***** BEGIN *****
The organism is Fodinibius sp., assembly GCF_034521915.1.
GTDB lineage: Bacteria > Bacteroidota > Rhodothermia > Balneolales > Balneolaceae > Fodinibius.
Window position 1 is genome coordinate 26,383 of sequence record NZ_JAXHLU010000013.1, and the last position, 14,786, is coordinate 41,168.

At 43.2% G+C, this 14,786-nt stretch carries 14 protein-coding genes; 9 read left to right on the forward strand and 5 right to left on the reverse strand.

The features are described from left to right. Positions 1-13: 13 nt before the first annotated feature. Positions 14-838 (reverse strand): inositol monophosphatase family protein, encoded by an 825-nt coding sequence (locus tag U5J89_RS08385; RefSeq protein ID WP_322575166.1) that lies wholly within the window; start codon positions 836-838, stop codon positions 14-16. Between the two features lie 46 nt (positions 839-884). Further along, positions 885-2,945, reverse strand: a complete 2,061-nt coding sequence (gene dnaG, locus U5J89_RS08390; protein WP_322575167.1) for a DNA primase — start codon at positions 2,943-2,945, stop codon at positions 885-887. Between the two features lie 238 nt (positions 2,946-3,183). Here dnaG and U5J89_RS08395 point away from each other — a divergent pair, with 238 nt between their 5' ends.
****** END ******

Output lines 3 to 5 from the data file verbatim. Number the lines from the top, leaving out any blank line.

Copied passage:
Window position 1 is genome coordinate 26,383 of sequence record NZ_JAXHLU010000013.1, and the last position, 14,786, is coordinate 41,168.

At 43.2% G+C, this 14,786-nt stretch carries 14 protein-coding genes; 9 read left to right on the forward strand and 5 right to left on the reverse strand.

The features are described from left to right. Positions 1-13: 13 nt before the first annotated feature. Positions 14-838 (reverse strand): inositol monophosphatase family protein, encoded by an 825-nt coding sequence (locus tag U5J89_RS08385; RefSeq protein ID WP_322575166.1) that lies wholly within the window; start codon positions 836-838, stop codon positions 14-16. Between the two features lie 46 nt (positions 839-884). Further along, positions 885-2,945, reverse strand: a complete 2,061-nt coding sequence (gene dnaG, locus U5J89_RS08390; protein WP_322575167.1) for a DNA primase — start codon at positions 2,943-2,945, stop codon at positions 885-887. Between the two features lie 238 nt (positions 2,946-3,183). Here dnaG and U5J89_RS08395 point away from each other — a divergent pair, with 238 nt between their 5' ends.